News story

Killer disease vaccines to reach 37 more countries

Vaccines to beat the two leading killers of children are being rolled out across Africa and beyond with the help of UK aid

This was published under the 2010 to 2015 Conservative and Liberal Democrat coalition government

Vaccines to beat life-threatening diseases - including severe diarrhoea and pneumonia, the two leading killers of children - will reach 37 more countries with the help of UK aid.

The international health partnership GAVI Alliance - backed by the British Government - will deliver the life-saving vaccines across Africa, Asia and beyond.

The vaccines will target major childhood diseases around the world including:

  • Rotavirus is the leading cause of severe diarrhoea in children under five years of age, killing more than half a million children each year worldwide and causing illness in several million more. Nearly 50% of all rotavirus deaths occur in Africa, where access to treatment for severe rotavirus diarrhoea is limited or unavailable.
  • Pneumococcal disease causes pneumonia, meningitis and sepsis and also takes the lives of more than half a million children each year worldwide, the vast majority of them in Africa and Asia.

This latest roll out of vaccines is part of a wider effort to immunise more than 50 million children against rotavirus and 90 million against pneumococcal disease in the world’s poorest countries by 2015.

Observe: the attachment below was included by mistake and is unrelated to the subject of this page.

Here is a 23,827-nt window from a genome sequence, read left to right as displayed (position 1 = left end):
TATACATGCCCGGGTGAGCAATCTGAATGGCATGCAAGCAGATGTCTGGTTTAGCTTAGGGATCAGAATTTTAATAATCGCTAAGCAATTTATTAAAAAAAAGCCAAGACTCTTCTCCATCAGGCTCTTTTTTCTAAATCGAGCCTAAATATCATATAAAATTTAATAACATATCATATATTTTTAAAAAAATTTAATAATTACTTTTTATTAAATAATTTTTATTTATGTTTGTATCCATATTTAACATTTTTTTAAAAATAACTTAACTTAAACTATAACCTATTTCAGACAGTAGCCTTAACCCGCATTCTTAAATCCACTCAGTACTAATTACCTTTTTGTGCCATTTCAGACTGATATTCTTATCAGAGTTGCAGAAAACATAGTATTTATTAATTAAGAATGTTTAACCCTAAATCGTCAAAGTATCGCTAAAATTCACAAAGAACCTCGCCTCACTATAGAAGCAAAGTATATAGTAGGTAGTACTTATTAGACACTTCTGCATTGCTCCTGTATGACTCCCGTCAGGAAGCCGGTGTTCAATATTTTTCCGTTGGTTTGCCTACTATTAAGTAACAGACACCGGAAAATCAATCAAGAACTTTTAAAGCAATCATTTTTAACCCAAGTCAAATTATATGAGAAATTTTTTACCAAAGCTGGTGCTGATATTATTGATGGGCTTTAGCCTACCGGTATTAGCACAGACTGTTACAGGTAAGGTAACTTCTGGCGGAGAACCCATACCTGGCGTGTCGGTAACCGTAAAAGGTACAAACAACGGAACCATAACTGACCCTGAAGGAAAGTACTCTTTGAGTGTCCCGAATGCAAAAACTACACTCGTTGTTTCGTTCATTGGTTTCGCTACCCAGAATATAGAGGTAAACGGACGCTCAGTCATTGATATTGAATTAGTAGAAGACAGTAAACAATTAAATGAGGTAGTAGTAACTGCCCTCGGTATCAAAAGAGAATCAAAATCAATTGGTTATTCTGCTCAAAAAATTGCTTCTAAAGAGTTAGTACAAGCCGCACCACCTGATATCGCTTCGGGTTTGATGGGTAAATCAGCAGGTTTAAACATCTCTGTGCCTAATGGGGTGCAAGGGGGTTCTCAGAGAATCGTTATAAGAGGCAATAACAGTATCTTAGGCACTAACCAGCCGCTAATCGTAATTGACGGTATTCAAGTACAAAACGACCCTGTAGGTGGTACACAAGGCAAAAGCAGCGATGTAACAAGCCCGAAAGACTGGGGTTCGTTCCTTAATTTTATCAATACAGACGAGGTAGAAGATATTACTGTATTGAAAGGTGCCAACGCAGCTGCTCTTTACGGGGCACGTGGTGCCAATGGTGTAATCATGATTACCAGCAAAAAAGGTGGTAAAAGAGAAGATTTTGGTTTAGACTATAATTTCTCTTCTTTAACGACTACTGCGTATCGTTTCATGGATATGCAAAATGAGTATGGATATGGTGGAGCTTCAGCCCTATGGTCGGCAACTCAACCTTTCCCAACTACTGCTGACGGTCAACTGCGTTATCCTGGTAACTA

International Development Secretary Andrew Mitchell said:

Thanks to British support GAVI is in a very strong position to vaccinate millions of children and save lives. We will be watching carefully and enthusiastically for strong results and real effectiveness as they pursue this vital agenda.

GAVI Chief Executive Officer Dr Seth Berkley said:

Thanks to our donors and partners, the GAVI Alliance is now delivering on its promise to protect more children across the developing world against rotavirus, pneumococcal disease and other life-threatening yet preventable diseases.

The death toll of rotavirus and pneumococcal infections in Africa is devastating, and this is where these vaccines will make the most significant impact, not only in lives saved, but also in terms of healthy lives lived.

Earlier this year, the British Government helped spearhead a global push to fund the work of GAVI Alliance and save the lives of four million children. Prime Minister David Cameron pledged the UK’s support for the vaccination drive at the global summit in London. Through its contribution to the GAVI partnership, Britain will help to vaccinate more than 80 million children in the developing world.

Updates to this page

Published 28 September 2011